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You can search the entire site. or go to the recent opinions, or the chronological or subject indices. Moira M. v. State, Dept. of Health & Social Services, Office of Children's Services (3/18/2016) sp-7088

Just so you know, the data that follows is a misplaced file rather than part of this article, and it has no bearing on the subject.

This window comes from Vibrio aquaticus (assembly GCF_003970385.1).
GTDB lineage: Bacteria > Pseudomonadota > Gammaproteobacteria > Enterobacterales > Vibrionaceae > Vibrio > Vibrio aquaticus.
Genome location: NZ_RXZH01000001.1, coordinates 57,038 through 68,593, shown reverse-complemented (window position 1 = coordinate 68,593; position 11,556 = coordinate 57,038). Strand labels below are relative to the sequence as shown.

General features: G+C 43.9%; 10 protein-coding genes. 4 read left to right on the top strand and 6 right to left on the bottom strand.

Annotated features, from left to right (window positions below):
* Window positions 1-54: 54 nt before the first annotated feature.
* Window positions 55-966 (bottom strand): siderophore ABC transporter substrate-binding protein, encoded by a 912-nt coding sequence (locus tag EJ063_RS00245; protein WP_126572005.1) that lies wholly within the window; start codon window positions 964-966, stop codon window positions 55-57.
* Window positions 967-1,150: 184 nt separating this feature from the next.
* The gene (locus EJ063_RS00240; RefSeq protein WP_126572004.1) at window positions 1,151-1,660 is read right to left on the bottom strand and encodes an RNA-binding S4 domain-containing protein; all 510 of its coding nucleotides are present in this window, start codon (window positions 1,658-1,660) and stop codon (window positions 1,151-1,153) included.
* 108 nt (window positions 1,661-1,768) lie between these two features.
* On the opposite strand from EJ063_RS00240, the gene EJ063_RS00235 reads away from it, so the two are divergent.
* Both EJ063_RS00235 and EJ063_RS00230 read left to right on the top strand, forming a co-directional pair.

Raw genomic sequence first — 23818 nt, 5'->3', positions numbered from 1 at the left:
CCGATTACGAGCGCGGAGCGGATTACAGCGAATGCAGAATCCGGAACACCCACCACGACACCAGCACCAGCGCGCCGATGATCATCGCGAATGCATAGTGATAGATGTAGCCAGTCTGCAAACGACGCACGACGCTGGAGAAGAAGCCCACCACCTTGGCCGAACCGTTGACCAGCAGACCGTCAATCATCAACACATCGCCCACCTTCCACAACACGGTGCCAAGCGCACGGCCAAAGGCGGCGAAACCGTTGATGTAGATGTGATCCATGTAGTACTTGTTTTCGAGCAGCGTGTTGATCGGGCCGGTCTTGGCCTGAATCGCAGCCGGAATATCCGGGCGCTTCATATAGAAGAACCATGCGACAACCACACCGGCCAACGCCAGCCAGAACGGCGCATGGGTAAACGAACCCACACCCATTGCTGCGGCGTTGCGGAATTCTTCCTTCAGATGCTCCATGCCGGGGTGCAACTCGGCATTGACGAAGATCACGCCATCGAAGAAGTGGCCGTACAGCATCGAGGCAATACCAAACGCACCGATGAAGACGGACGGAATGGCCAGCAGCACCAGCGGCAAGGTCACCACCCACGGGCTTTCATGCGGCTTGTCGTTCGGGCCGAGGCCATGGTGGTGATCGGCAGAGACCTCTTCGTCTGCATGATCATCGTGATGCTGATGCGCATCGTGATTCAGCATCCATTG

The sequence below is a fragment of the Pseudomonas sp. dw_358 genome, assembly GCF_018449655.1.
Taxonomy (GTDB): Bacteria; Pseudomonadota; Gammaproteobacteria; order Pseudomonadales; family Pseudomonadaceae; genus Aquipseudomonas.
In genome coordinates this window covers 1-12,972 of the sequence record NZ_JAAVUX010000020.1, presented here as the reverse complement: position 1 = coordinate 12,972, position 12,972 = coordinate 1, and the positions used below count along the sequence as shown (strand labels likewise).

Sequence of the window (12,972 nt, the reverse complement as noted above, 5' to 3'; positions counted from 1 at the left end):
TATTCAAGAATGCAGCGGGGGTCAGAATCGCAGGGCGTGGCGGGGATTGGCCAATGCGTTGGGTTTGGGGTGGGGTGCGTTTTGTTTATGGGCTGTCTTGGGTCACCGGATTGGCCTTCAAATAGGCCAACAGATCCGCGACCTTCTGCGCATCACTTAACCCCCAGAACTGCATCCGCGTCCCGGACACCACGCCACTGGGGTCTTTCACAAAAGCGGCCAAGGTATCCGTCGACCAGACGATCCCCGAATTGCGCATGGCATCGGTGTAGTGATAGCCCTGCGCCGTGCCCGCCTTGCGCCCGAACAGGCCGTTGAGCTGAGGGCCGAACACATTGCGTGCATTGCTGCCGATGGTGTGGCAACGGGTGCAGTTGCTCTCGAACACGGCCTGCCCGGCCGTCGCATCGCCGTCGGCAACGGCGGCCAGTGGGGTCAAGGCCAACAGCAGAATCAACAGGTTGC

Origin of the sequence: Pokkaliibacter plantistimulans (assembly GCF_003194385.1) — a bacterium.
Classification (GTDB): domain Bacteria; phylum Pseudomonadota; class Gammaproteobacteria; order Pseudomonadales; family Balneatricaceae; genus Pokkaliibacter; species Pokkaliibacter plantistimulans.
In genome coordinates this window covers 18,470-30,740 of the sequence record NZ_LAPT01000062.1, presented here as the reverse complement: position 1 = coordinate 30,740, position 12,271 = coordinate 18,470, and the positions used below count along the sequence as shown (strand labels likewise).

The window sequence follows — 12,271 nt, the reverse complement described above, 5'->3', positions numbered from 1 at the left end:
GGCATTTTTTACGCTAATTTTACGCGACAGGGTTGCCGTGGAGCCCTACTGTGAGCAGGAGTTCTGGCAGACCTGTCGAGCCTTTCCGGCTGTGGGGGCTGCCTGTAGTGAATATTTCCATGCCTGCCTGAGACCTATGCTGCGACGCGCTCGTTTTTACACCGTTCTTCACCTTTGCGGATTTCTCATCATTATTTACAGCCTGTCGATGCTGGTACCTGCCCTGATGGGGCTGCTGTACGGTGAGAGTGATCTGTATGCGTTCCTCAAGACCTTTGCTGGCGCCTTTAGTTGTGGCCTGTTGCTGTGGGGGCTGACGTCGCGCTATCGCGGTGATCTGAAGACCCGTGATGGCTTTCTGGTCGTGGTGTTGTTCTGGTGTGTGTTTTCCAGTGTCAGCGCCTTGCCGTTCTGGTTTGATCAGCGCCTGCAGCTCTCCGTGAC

Notice: This opinion is subject to correction before publication in the P ACIFIC REPORTER. Readers are requested to bring errors to the attention of the Clerk of the Appellate Courts, 303 K Street, Anchorage, Alaska 99501, phone (907) 264-0608, fax (907) 264-0878, email email@example.com. THE SUPREME COURT OF THE STATE OF ALASKA MOIRA M., ) ) Supreme Court No. S-15952 Appellant, ) ) Superior Court No. 3PA-13-00106 CN v. ) ) O P I N I O N STATE OF ALASKA, ) DEPARTMENT OF HEALTH & ) No. 7088 - March 18, 2016 SOCIAL SERVICES, OFFICE OF ) CHILDREN'S SERVICES, ) ) Appellee. ) ) Appeal from the Superior Court of the State of Alaska, Third Judicial District, Palmer, Vanessa White, Judge. Appearances: Rachel Cella, Assistant Public Defender, and Quinlan Steiner, Public Defender, Anchorage, for Appellant. Kathryn R. Vogel, Assistant Attorney General, Anchorage, and Craig W. Richards, Attorney General, Juneau, for Appellee. Rachel Levitt, Assistant Public Advocate, Palmer, and Richard Allen, Public Advocate, Anchorage, Guardian Ad Litem. Before: Stowers, Chief Justice, Fabe, Maassen, and Bolger, Justices. [Winfree, Justice, not participating.] BOLGER, Justice. ----------------------- Page 2----------------------- I. INTRODUCTION The superior court terminated a mother's parental rights based on evidence that she failed to remedy her substance abuse and the danger this conduct posed to her child. On appeal the mother first argues that the superior court erred when, prior to the termination trial, it denied her request for a visitation review hearing. She also argues that, at the termination trial, the superior court erroneously reduced the Office of Children's Services's (OCS) burden to make reasonable reunification efforts after she moved out of state. But the record and our case law support the superior court's decisions. The superior court denied the visitation review hearing because OCS responded to the mother's motion for a hearing by issuing a family contact plan that appeared to fully address her concerns. And the superior court's analysis of OCS's efforts properly considered the specific facts of her case. Accordingly we affirm the superior court's decision to terminate parental rights. II. FACTS AND PROCEEDINGS A. Facts Abel, born in September 2012, is the son of Moira and Sam.1 Sam died when Abel was three months old. After Sam's death, Moira and Abel moved to Alaska with Moira's boyfriend, Jarvis. In the early morning hours of August 29, 2013, Palmer police officer James Gipson noticed Moira walking alone along the road. After Moira declined Gipson's offer of a ride, Gipson continued driving until he noticed a car parked in a gravel lot. Gipson approached the car, discovered it was unlocked, and found an unattended infant in the back seat. While Gipson was waiting for backup assistance, Moira entered the lot 1 We use pseudonyms throughout to protect the family's privacy. -2- 7088 ----------------------- Page 3----------------------- and identified the car as belonging to her and the infant as her child. Gipson noticed signs of impairment in Moira's behavior and notified another officer to contact Moira while Gipson remained with the infant. Moira was taken into custody, and while in custody she admitted to using cannabis, asserted that she had used methamphetamine for 2 and admitted that she had driven with Abel after using the first time the night before, these drugs. Moira was ultimately charged with endangering the welfare of a child in the first degree, driving on a suspended license, driving under the influence, and misconduct involving a controlled substance.3 After taking Moira into custody, the police released Abel into the custody of Jarvis's mother. Based on this incident, the police sent OCS a protective services report regarding Abel, and OCS immediately began an investigation. OCS was initially unable to locate Moira or Abel for several days. Upon finding them, OCS took Abel into emergency custody, and the superior court granted OCS temporary custody. Because Moira did not want Abel placed with relatives outside of Alaska, Abel was placed in a foster home with a non-relative. OCS immediately began offering services to Moira: it scheduled urinalyses (UAs) and hair follicle tests for controlled substances for both Moira and Abel, arranged visitation, and offered to provide transportation to these services. Though Moira missed her first visit with Abel, she did meet with an OCS caseworker and submitted to UAs. The UAs came back positive for marijuana once in September 2013 and twice in October 2013. 2 During the termination trial Moira asserted that she first tried methamphetamine while in high school. 3 Moira ultimately pleaded guilty to endangering the welfare of a child and driving under the influence. The charges for misconduct involving a controlled substance and driving with a suspended license were dismissed. -3- 7088 ----------------------- Page 4----------------------- OCS also referred Moira to the Akeela Assessment Center where she took a substance abuse assessment in September 2013. Moira reported that she had a history of using alcohol, marijuana, hallucinogens, amphetamines, and opiates. The substance abuse assessment concluded that Moira "exhibited a maladaptive behavioral pattern of dependence for cannabis, leading to clinically significant impairment or distress," and recommended outpatient services and ongoing UAs. In October 2013 Moira was admitted to the Akeela Family Program, an outpatient counseling program. About one month later, OCS and Moira developed a case plan that required Moira to comply with the recommendations of her substance abuse assessment, submit to UA testing, participate in a psychological evaluation, attend parenting classes, and follow the visitation plan developed by Alaska Family Services. Moira participated in theAkeelaFamily Programuntil January 2014. During this period, she attended regular counseling sessions at Akeela, complied with regular UA testing, took parenting classes, and took a behavioral health assessment at Mat-Su Health Services. Moira also consistently visited Abel, generally multiple times per week, through March 2014. During these visits Moira exhibited many positive parenting attributes and few negative attributes, and she was able to meet many of the assigned parenting goals. Despite Moira's initial progress toward her case plan goals, she also struggled. She admitted to using spice during this time, and she tested positive for opiates in November 2013 and for both methamphetamine and opiates in December 2013. As a result, her recommended drug treatment gradually increased from outpatient services to residential care. But after late December 2013, Moira failed to return to treatment at Akeela, and the next month she was discharged after reporting that she would seek outpatient treatment with Alaska Family Services. -4- 7088 ----------------------- Page 5----------------------- Moira also began failing to maintain regular visitation with Abel. In spring 2014 she began attending fewer visits with him. Because Moira did not inform Alaska Family Services about her absences ahead of time, it periodically had to stop and re-start visitations. OCS also struggled to maintain contact with Moira, despite attempts to visit Moira's residence, calls to different phone numbers, and visits to her boyfriend's residence. Moira's problems with law enforcement also continued. As a result of her August 2013 arrest, Moira was sentenced to 15 days in jail with three years probation and was ordered to participate in the Alcohol Safety Action Program as a probation condition. But she failed to complete that program, and the State accordingly moved to revoke her probation. In June 2014 she was arrested for shoplifting. The next month she was arrested on an outstanding warrant for violating her probation conditions; at that time, she reportedly admitted that she used heroin daily. In December 2014 she was 4 indicted for heroin possession. B. Proceedings In January 2014 the superior court adjudicated Abel a child in need of aid, and in March 2014, after an uncontested disposition hearing, the court committed Abel to OCS custody. OCS updated Moira's case plan in July 2014. Noting that Moira had made only initial progress, the updated plan recommended that Moira: (1) "complete a substance abuse assessment and follow all recommendations"; (2) "participate in a psychological evaluation and . . . follow all recommendations"; (3) "follow the family contact plan for supervision of visits with [Alaska Family Services] and for telephonic and face to face visits supervised by the foster parent," and (4) "develop appropriate 4 During the termination trial, Moira admitted to using heroin "[a] couple times in Alaska" and asserted that her use ended around August 2014. -5- 7088 ----------------------- Page 6----------------------- parenting behaviors through parenting classes and . . . demonstrate these techniques while at visitations." OCS also recommended changing Abel's permanency goal from reunification to adoption. Moiraopposed thepermanency goal change, asserting that she had scheduled a psychological evaluation and planned to participate in an updated substance abuse assessment with Akeela. After her case plan was updated,Moiraagain began following through with her case plan goals. In August 2014 she participated in a psychological evaluation with Dr. Michael Rose and a substance abuse assessment at Akeela Assessment Center. The substanceabuseassessment found that Moirawasdependentonamphetamines,cannabis, nicotine, and alcohol. Given Moira's recent and regular use, the assessment recommended detoxification as well as medium- or long-term residential treatment. The psychological evaluation diagnosed Moira with perpetrating child neglect, struggling with cannabis dependence and methamphetamine abuse (both in remission), and exhibiting possible borderline personality. The evaluation recommended that Moira abstain from using substances, engage in psychotherapy and substance abuse treatment, demonstrate fiscal responsibility, and pursue parenting education. By the time Moira began to follow through with her case plan, however, the superior court had already approved adoption as Abel's permanency goal, finding that Moira had not made substantial progress toward her case plan goals and that it would be 5 In September 2014 OCS contrary to Abel's best interests to return him to her custody. notified Moira that it planned to relocate Abel to Washington to live with Kayla, Abel's paternal grandmother. Moira initially objected to this decision and requested a placement review hearing. 5 Moira did not request a contested hearing. -6- 7088 ----------------------- Page 7----------------------- The superior court held the placement review hearing in October 2014. Shortly before the hearing, OCS assigned caseworker Lynette Anselm to Abel's case, and she was able to meet with Moira and Kayla at the hearing. At the hearing, Moira changed her position and agreed that placing Abel with Kayla in Washington would serve his best interests. She also testified that she was looking into substance abuse treatment in Washington so that she could be closer to him. Shortly after the placement review hearing, Abel moved to Washington to live with Kayla. OCS and Moira continued to communicate, but the extent of their communication is unclear. Moira also had telephonic contact with Abel after his move, but the extent of this contact is also not clear from the record. In December 2014, a few months after Abel's move, OCS petitioned to terminate Moira's parental rights. In January 2015 Moira moved to Oregon to live with her family. At the time, she had open criminal cases in Alaska, and by the time of the termination trial in April 2015, multiple bench warrants had issued for her arrest. Once in Oregon, Moira applied to the ARC Center, a nearby substance abuse treatment facility, and was put on the wait list for an inpatient program. ARC offered Moira temporary outpatient treatment, but Moira initially declined. And while on the wait list, Moira did not look 6 But she did for work because employment was not readily available in the area. participate in Alcoholics Anonymous and Narcotics Anonymous once or twice a week. After her move Moira attempted to call Abel through Kayla, but Kayla did not allow her to speak to him, telling her that OCS had cut off visitation. During this time OCS was trying to locate Moira, and Anselm, the OCS caseworker, believed that Moira was incarcerated in Alaska. According to Anselm, Moira did not tell OCS that she 6 Moira explained that she occasionally worked for her grandparents to cover rent, but she did not ask them for additional work because she was focused on treatment. -7- 7088 ----------------------- Page 8----------------------- planned to move to Oregon, and Anselm was not aware of Moira's plans until after she moved. After Kayla denied Moira contact with Abel, Moira's attorney contacted OCS in mid-January for clarification but heard no response and thus contacted OCS again in mid-February. At a pretrial hearing in late January, Moira's attorney also noted that Moira was living in Oregon and raised the issue of visitation. Anselm testified that these communications marked the first time she knew for certain that Moira was residing in Oregon. Because she was unable to discuss visitation with OCS, Moira filed a 7 She asked the motion in mid-February 2015 requesting a visitation review hearing. court to review whether OCS was complying with its obligation to provide her with reasonable visitation8 and to require OCS to prove by clear and convincing evidence that 9 Moira claimed that she had not had in-person visitation was not in Abel's best interests. or phone contact with Abel since December 2014 and that OCS had not directly responded to her requests for visitation. Moira asserted that, in effect, OCS had denied visitation with Abel. In response, OCS established a family contact plan. The plan provided for Kayla to call Moira three days per week and for the calls to last up to five minutes. It also provided for supervised visitation between Moira and Abel once a week set up by Washington Child Protective Services. OCS thereby opposed Moira's motion for a 7 See CINA Rule 19.1(a) ("At any time in a proceeding, a parent . . . who has been denied visitation . . . may move the court for a review hearing at which [OCS] must show by clear and convincing evidence that visits are not in the child's best interests."). 8 SeeAS 47.10.080(p) ("If a child is removed fromtheparentalhome, [OCS] shall provide reasonable visitation between the child and the child's parents . . . ."). 9 See CINA Rule 19.1(a) (requiring OCS to demonstrate by clear and convincing evidence that "visits are not in the child's best interests"). -8- 7088 ----------------------- Page 9----------------------- hearing and rejected Moira's "assertion that visitation has been denied." The court then denied Moira's motion "because OCS ha[d] established a family contact plan," but it noted that OCS should be prepared to address the apparent delay in establishing this plan at the termination trial. The termination trial was held in April 2015. Moira, testifying telephonically, explained that since she moved to Oregon she had limited phone access, but she had been leaving a message with Kayla when she wanted to talk with Abel. She described her contact with Abel at the time of the trial as follows: I get to talk to him as much as I can . . . get a hold of [Kayla] or [she can] get a hold of me because my phone situation has been hard because I've just not been working[,] and I've still been trying to get into my treatments and joining [Narcotics Anonymous]groups, and[AlcoholicsAnonymous]groups as much as I can. Dr. Rose testified as an expert witness based on his psychological examination of Moira. He asserted that unless Moira engaged in treatment, any child living with her would be at risk of harm. Finally, Anselm testified about her interactions with Moira and noted her difficulty communicating with Moira throughout the case. At the close of the termination trial, the superior court issued oral and written findings terminating Moira's parental rights. The court found that Abel was a child in need of aid because of Moira's substance abuse. Noting Moira's relapses, decision to decline outpatient treatment, token participation in Alcoholics Anonymous andNarcotics Anonymous,decision to fleeAlaska, failureto maintain contact with OCS, and failure to maintain consistent contact with Abel, the court determined that Moira had failed to remedy the conduct that put Abel at substantial risk of harm. The court also found that OCS made reasonable efforts to promote reunification throughout the case. And it found Moira not credible and determined that OCS's reasonable efforts burden -9- 7088 ----------------------- Page 10----------------------- was necessarily reduced after Moira left Alaska and failed to provide reliable contact information. Finally the court found that returning Abel to Moira's care would be contrary to his best interests. Moira appeals the termination of her parental rights to Abel. III. STANDARD OF REVIEW We review a trial court's decision to deny a review hearing for abuse of 10 discretion. "A trial court abuses its discretion only if its decision arises from an 11 improper motive or is arbitrary, capricious, or manifestly unreasonable." "Whether factual findings satisfy the requirements of the applicable child 12 in need of aid . . . statute is a question of law that we review de novo," adopting the rule 13 of law most persuasive in light of precedent, reason, and policy. IV. DISCUSSION A. The Superior Court Did Not Abuse Its Discretion In Denying Moira's Request For A Visitation Review Hearing. In her motion for a visitation review hearing, Moira argued that OCS violated her right to reasonable visitation under AS 47.10.084(c) and AS 47.10.080(p). She noted her attempts to contact OCS and restart visitation, and she asserted that OCS's failure to respond to her inquiries constituted a de facto denial of visitation with Abel. 10 Lara S. v. State, Dep't of Heath & Soc. Servs., Office of Children's Servs. , 209 P.3d 120, 124 (Alaska 2009). 11 Id. at 124-25. 12 Theresa L. v. State, Dep't of Health & Soc. Servs., Office of Children's Servs., 353 P.3d 831, 837 (Alaska 2015) (citing Ralph H. v. State, Dep't of Health &Soc. Servs., Office of Children's Servs., 246 P.3d 916, 920 (Alaska 2011)). 13 Susan M. v. Paul H., 362 P.3d 460, 463 (Alaska 2015) (quoting Rockstad v. Erikson, 113 P.3d 1215, 1219 (Alaska 2005)). -10- 7088 ----------------------- Page 11----------------------- Moira concluded that she was entitled to a review hearing under AS 47.10.080(p) and CINA Rule 19.1(a). The right to reasonable visitation for parents whose parental rights have not been terminated originates from AS 47.10.084(c), which provides: "When there has been transfer of legal custody . . . and parental rights have not been terminated by court decree, the parents shall have residual rights and responsibilities. These residual rights and responsibilities of the parent include . . . the right and responsibility of reasonable visitation . . . ." Alaska Statute 47.10.080(p) explains what constitutes reasonable visitation: When determining what constitutes reasonable visitation . . . , [OCS] shall consider the nature and quality of the relationship that existed between the child and the family member before the child was committed to the custody of [OCS]. . . . [OCS] may deny visitation to the parents . . . if there is clear and convincing evidence that visits are not in the child's best interests. If [OCS] denies visitation to a parent . . . , [OCS] shall inform the parent . . . of a reason for the denial and of the parent's . . . right to request a review hearing as an interested person. A parent . . . who is denied visitation may request a review hearing. (Emphases added.) CINA Rule 19.1(a) similarly provides that a parent who has been denied visitation may move for a hearing "at which [OCS] must show by clear and convincing evidence that visits are not in the child's best interests." On appeal Moira argues that the superior court erred when it denied her motion for a visitation review hearing. She claims that the family contact plan established by OCS, which relied on Kayla calling Moira and on Moira traveling to Washington to visit Abel, was unreasonable given Moira's limited access to a phone and lack of driver's license. Had the court granted her motion for a visitation review hearing, she asserts that she would have demonstrated the plan was impractical. Moira further -11- 7088 ----------------------- Page 12----------------------- claims that after denying her motion for a review hearing, the court used her inability to follow the plan against her when it terminated her parental rights. She concludes that the court's failure to grant the hearing prejudiced her case at the termination trial and accordingly asks us to reverse the superior court's decision. Moira's argument overlooks the fact that, after OCS filed its family contact plan, Moira did not file a reply opposing the plan nor did she challenge its inadequacy at the termination trial. Moira's motion for a visitation review hearing, which was filed before OCS established its family contact plan, alleged that OCS had not responded to her requests for visitation and had therefore effectively denied her visitation. And though Moira supported the motion with examples of her correspondence with OCS, those exhibits did not show that OCS objected to visitation. "[B]ecause OCS ha[d] established a family contact plan," which appeared to address Moira's concerns, the court denied the motion. Moira argues that the family contact plan didnotconclusively establish that she no longer was suffering a de facto termination of her visitation rights. Moira also argues that even if OCS's family contact plan established that she did not suffer a de facto termination of her visitation rights, there was still an ongoing controversy warranting a review hearing, because the superior court could have given Moira additional relief by augmenting the family contact plan. However, when the superior court denied the motion for a review hearing, it had no way of knowing that Moira objected to the family contact plan. The sole issue that Moira raised in her motion was a lack of visitation; she requested "a review hearing to address the denial of visitation." (Emphasis added.) The motion did not mention any concerns with phone access or transportation. The family contact plan provided visitation through both phone contact and in-person visits. It thus granted Moira all the relief she requested in her motion. -12- 7088 ----------------------- Page 13----------------------- It is unclear why the superior court would need to hold a hearing to review the denial of visitation when OCS had already established a visitation plan and permitted visitation. Accordingly it was reasonable for the superior court to conclude that OCS had resolved the sole issue before it, lack of visitation, and that the matter no longer fell under CINA Rule 19.1(a), which provides for review hearings when visitation has been denied. Thus the superior court did not err when it denied Moira's motion. 14 B. The Superior Court Did Not Erroneously Lower OCS's Burden To Make Reasonable Efforts. Before terminating parental rights, a court must find that OCS "has complied with the provisions of AS 47.10.086 concerning reasonable efforts."15 Alaska Statute 47.10.086(a) requires OCS to "make timely, reasonable efforts to provide family support services to the child and to the parent . . . that are designed to . . . enable the safe return of the child to the family home." Such reasonable efforts include "identify[ing] family support services that will assist the parent . . . in remedying the conduct or conditions in the home that made the child a child in need of aid" and "actively offer[ing] . . . and refer[ring] the parent" to such services.16 The statute also provides limited exceptions to the requirement that OCS make reasonable efforts.17 14 Because we resolve Moira's appeal on these grounds, we do not address the constitutional arguments regarding her right to visitation that she also makes on appeal. 15 AS 47.10.088(a)(3). 16 AS 47.10.086(a)(1)-(2). 17 AS 47.10.086(b)-(c). -13- 7088 ----------------------- Page 14----------------------- When reviewing a superior court's reasonable efforts determination, we 18 evaluate OCS's efforts in light of the specific facts of each case. We also have held that a superior court may determine at the termination trial that the reasonable efforts 19 requirement is excused. Consistent with our case law, the superior court evaluated OCS's efforts in light of the specific facts of this case. The court found: Reasonable efforts have been made by [OCS] at all times. Necessarily those efforts were reduced when [Moira] relocated and did not have reliable contact information. [OCS] ha[s] to be able to contact her to engage in efforts. But that was [Moira's] choice. She has not been proactive in addressing . . . what she says is the reason for her choice, more significant contact with her son. 18 See, e.g. , Shirley M. v. State, Dep't of Health & Soc. Servs., Office of Children's Servs. , 342 P.3d 1233, 1241 (Alaska 2015) ("Reunification efforts need not be perfect; they need only be reasonable under the circumstances depending upon: the parent's substance abuse history . . . ; her willingness to participate in treatment; the history of services provided by OCS; and the parent's level of cooperation with OCS's efforts. The reasonableness of OCS's efforts may also depend on the parent's expressed interest in parenting, withOCS's responsibility for reunification efforts decreasing as the parent's interest decreases." (footnotes omitted)); Sherman B. v. State, Dep't of Health & Soc. Servs., Office of Children's Servs. , 290 P.3d 421, 432 (Alaska 2012) ("We have acknowledged that the State has some discretion both in determining what efforts to pursue and when to pursue them."); Sean B. v. State, Dep't of Health & Soc. Servs., Office of Children's Servs. 251 P.3d 330, 338 (Alaska 2011) ("A parent's willingness to participate in services is relevant to the scope of the efforts OCS must provide."). 19 Vivian P. v. State, Dep't of Health & Soc. Servs., Div. of Family & Youth Servs., 78 P.3d 703, 709 (Alaska 2003) ("But the fact that [OCS] is precluded from determining on its own that reasonableefforts areunnecessary under AS 47.10.086(c)(1) does not preclude the court from determining after commencement of a termination trial that the reasonable efforts requirement is excused."). -14- 7088 ----------------------- Page 15----------------------- Moira argues that the statutory scheme requires OCS to make reasonable efforts unless the superior court, after notice and hearing, decides that the specific circumstances obviate the need for reasonable efforts. She asserts that analyzing OCS's efforts in light of the specific circumstances of each case improperly empowers OCS to abdicate its responsibility to make reasonable efforts, in contravention of the statutory scheme. This approach, she explains, deprives litigants of notice of outcome- determinative issues and "conflicts with notions of fundamental fairness and notice," because this approach allows courts to determine, after the fact, whether OCS had a reduced burden to make reasonable efforts. Moira's arguments are not persuasive. Although the statutory scheme recognizes the superior court's role in determining whether OCS may cease making 20 Moira does not identify a statutory requirement that OCS efforts be reasonable efforts, deemed reasonable before a termination trial. The statute does not require such a pre- trial finding. Further, Moira's claimthattheapproach unfairly deprives aparent ofnotice about what efforts OCS might make also lacks merit. Waiting to review the reasonableness of OCS efforts until the termination trial does not allow OCS to evade its responsibility to provide objectively reasonable efforts. It provides a check to ensure 20 AS 47.10.086(b) (providing that the reasonable efforts requirement may be excused "[i]f the court makes a finding at a [permanency] hearing" that the parent has not sufficiently remedied the conduct or conditions that led to the commencement of proceedings); AS 47.10.086(c) (providing that "[t]he court may determine that reasonable efforts . . . are not required if the court has found by clear and convincing evidence" that one of many enumerated aggravated circumstances exist). -15- 7088 ----------------------- Page 16----------------------- that OCS met its obligation in light of the specific circumstances of each case. Our precedents very clearly identify the efforts that parents should expect: reasonable efforts under the circumstances. 21 Finally, Moira claims that the superior court improperly lowered OCS's burden to prove reasonable efforts after her move to Oregon. She argues that we should reversethecourt's reasonableefforts finding,becausethecourtblamed Moirafor leaving Alaska when it terminated her parental rights. She claims the court thereby "diluted OCS's burden, failed to honor the statutory scheme instructing OCS to seek advance permission to suspend efforts, and deprived Moira of adequate notice that her relocation would be used against her in this manner." But Moira's argument takes the court's finding out of context; in its oral findings the court stated: "Reasonable efforts have been made by [OCS] at all times. Necessarily those efforts were reduced when [Moira] relocated and did not have . . . reliable contact information." This finding is reasonable based on the testimony of OCS caseworker Anselm and Moira about the difficulty that Moira had with telephone communication after she moved to Oregon. Anselm testified that OCS had trouble communicating with Moirathroughout thecase, includingbeforeMoira'smove, because Moira's phone number and address frequently changed and because she did not respond to voicemails and letters. Moira's move only exacerbated these communication issues: Anselm explained that Moira did not inform OCS that she was moving to Oregon, and Anselm did not know her whereabouts for some time. Anselm further testified that she 21 See, e.g., Shirley M., 342 P.3d at 1241-42; Sherman B., 290 P.3d at 432-33; Sean B., 251 P.3d at 338-39. -16- 7088 ----------------------- Page 17----------------------- had been unsuccessful in directly contacting Moira after she moved to Oregon. Anselm also stated that Moira never told her that she had limited phone access and never provided OCS with an email address. Moira's testimony acknowledged that she had irregular contact with both Abel and OCS because of her unreliable access to a telephone. She explained that she was living in a rural area in Oregon, and her mother, the only person in the house with a working cell phone, was often out of town. And she asserted that she could not afford her own phone because she had not been working. Together, Moira's and Anselm's testimony support the superior court's finding that OCS made reasonable efforts to facilitate reunification given the specific facts of this case. Moira does not challenge the superior court's factual findings on this issue; and the court's findings about the efforts OCS made are well supported. Thesuperior court followed our precedentsinanalyzing thereasonableness of OCS's efforts: it did not err in determining that a decreased level of communication was reasonable given the circumstances of Moira's move. V. CONCLUSION Because the superior court did not abuse its discretion in denying Moira's motion for a placement reviewhearing andproperly appliedour precedents when finding that OCS made reasonable efforts, we AFFIRM the superior court's termination of Moira's parental rights. -17- 7088